So, in countries where engines are taxed on displacement, or in racing series where displacement is tightly regulated, more hp per liter is important. Everywhere else, it's simply an interesting bit of trivia, but less important than overall power, power curve, power per lb, and power per dollar.


Something that the "smaller is better" crowd forgets is it's not just hp that moves the car. It's hp, torque, and the hp/torque CURVE. And in a street car, a stratospheric rpm to make good hp at isn't really the best solution, especially when it means torque production is low (of course, high power, small displacement fans will point out that you can then change the gearing to increase effective torque to the ground and bring the stratospheric rpm figures at a lower road speed, thus partially negating that disadvantage).

But again, for a street car, an understressed larger engine makin gthe same hp and more torque is a better solution for both driveability AND relibility/longetivity.

For you fans of small engines, think about why Honda, on their premier sports car, the S2000, increased displacement but kept hp identical... they improved the torque curve and improved overal driveability, even though teh hp/liter figure went down.

Good post.

Just like to mention the reason why they kept the horsepower rating the same on the S2000 is not because it didn't make any more horsepower than the 2.0L did (because it does, check dyno results of the 2.0L vs. 2.2L, the 2.2L is consistenly 5-10rwhp higher), it was done because the 2.0L didn't quite make 240 crank horsepower. In fact many dyno pulls put in the 230-235hp range (most of the time pulling right at 195-200rwhp). But, it was found once the 2.0L S2000 was broken in, many would pull much higher on the same dyno (pulling closer to 205rwhp). But, the new 2.2 S2000 in most dyno proven cases, will do over 240 crank horsepower. So basically Honda was making up for the last mistake.
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Old 02-22-2006, 10:33 AM   #22
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Quote:
Originally Posted by giant016
I didn't know that they taxed according to how many cc's you have. He is in America anyway, so it doesn't matter. I'm just sick of ricers bragging how their cars makes more hp per liter. It just doesn't matter.

How exactly is a smaller engine better?

P.S. sorry for getting so off topic.


When I quoted 'smaller but more efficient' I mean't small engines that can do big things mate. like i said more power per liter and also honda's vtec and mitsubishi's mivec system. Down here the road tax is really really really high. That's why most of our cars have small engines but high horsepower because if you get something above 2.0 liters your asking for trouble.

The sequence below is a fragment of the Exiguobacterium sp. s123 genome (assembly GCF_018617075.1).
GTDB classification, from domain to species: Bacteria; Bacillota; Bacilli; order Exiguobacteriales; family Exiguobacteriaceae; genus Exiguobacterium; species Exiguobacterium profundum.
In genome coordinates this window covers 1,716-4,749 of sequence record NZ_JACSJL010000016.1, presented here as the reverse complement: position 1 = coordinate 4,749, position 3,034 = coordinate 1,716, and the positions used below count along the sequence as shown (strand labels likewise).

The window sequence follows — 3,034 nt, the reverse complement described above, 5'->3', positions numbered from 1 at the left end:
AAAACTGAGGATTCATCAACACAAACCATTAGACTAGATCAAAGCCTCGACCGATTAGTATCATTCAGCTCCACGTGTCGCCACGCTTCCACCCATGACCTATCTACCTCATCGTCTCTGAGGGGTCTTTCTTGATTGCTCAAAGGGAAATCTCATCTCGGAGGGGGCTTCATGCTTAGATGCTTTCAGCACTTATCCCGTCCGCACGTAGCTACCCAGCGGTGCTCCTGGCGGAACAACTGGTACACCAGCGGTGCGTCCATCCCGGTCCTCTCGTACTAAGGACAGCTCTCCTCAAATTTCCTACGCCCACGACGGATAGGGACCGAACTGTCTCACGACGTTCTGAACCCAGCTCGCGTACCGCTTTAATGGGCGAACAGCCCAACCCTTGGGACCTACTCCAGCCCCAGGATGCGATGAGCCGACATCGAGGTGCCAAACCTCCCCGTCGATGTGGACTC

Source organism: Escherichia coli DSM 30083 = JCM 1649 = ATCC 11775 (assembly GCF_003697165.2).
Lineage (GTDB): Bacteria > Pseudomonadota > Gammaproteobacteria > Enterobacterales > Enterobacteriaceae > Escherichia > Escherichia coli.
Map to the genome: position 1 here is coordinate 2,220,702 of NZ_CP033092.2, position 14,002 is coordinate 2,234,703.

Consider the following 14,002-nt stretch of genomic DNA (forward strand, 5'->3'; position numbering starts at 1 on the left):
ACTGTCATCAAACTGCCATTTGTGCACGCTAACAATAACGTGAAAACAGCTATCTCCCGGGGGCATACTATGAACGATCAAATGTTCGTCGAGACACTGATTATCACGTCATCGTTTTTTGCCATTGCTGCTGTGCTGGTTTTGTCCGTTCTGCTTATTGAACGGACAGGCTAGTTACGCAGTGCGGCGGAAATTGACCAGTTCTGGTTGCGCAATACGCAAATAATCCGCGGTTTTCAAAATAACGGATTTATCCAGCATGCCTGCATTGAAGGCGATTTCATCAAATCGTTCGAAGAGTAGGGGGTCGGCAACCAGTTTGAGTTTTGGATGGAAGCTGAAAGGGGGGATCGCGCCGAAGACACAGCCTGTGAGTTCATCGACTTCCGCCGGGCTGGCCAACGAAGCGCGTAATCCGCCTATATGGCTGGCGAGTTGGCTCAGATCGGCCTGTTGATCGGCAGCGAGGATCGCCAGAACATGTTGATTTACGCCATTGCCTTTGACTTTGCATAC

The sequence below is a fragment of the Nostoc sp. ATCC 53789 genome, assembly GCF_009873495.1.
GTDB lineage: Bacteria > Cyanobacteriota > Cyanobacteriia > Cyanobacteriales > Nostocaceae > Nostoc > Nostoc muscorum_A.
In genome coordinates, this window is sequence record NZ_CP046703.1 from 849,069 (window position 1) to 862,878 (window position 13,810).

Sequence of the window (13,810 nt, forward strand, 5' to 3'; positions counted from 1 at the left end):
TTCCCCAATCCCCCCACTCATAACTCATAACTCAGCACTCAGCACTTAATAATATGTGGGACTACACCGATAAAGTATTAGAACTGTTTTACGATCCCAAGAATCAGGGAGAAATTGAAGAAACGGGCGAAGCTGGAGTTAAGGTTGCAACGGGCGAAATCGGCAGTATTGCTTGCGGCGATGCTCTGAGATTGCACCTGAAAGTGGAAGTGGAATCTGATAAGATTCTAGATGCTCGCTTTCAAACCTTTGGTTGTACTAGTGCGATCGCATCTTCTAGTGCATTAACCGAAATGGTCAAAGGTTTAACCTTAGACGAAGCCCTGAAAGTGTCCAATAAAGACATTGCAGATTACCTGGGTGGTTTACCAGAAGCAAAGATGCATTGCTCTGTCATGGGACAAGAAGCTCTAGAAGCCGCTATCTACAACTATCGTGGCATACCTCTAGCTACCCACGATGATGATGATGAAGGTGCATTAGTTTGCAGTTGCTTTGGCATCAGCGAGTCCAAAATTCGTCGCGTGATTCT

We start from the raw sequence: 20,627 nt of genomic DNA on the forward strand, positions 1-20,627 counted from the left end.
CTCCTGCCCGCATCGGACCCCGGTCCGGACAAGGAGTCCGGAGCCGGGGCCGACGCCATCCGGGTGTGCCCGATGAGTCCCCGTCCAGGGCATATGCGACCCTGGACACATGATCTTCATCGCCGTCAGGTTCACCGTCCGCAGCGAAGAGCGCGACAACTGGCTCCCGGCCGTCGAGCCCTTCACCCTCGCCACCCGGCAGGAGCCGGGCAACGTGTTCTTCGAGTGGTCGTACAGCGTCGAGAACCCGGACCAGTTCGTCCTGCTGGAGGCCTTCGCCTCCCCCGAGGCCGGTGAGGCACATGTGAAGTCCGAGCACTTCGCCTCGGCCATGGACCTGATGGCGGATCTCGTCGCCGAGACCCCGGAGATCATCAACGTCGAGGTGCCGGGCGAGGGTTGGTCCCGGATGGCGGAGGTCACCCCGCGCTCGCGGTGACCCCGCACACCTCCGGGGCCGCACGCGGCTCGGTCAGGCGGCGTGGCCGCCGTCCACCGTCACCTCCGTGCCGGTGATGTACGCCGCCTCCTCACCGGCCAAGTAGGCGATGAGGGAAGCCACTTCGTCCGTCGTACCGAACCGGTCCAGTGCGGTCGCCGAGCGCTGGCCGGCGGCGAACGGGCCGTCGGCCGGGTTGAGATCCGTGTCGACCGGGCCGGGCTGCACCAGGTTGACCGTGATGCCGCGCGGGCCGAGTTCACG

I hope when you said:

I'm just sick of ricers bragging how their cars makes more hp per liter[/quote]

You weren't refering to me man cause I take my cars very seriously. I understand that it is better to have a bigger engine than a 2.0 liter producing the evo's 280bhp cause there is less wear and strain on the engine. Maybe it's just me but i like things performing at optimum levels. I like the evo's and most japanese sports cars because of this.
If I came of rude earlier I'm sorry mate.
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Old 02-22-2006, 10:40 AM   #23
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Besides that there are alot of aftermarket parts for the japanese high performers to increase performance and achieve cleaner combustion.
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Old 02-22-2006, 08:02 PM   #24
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Quote:
Originally Posted by speeder
I hope when you said:

I'm just sick of ricers bragging how their cars makes more hp per liter
You weren't refering to me man cause I take my cars very seriously. I understand that it is better to have a bigger engine than a 2.0 liter producing the evo's 280bhp cause there is less wear and strain on the engine. Maybe it's just me but i like things performing at optimum levels. I like the evo's and most japanese sports cars because of this.
If I came of rude earlier I'm sorry mate.
No, I wasn't taking a shot at you. Unlike ricers, you seem to display knowledge about cars (not that I know much, but I don't talk crap). I was talking about the kids I see running their mouths about how Vtec is God. If they loose a race, it's O.K., because they have more hp/liter, and even though they lost they still won't shut up. Once again, no offense intended towards you. Thanks ChrisV, your post was very informative.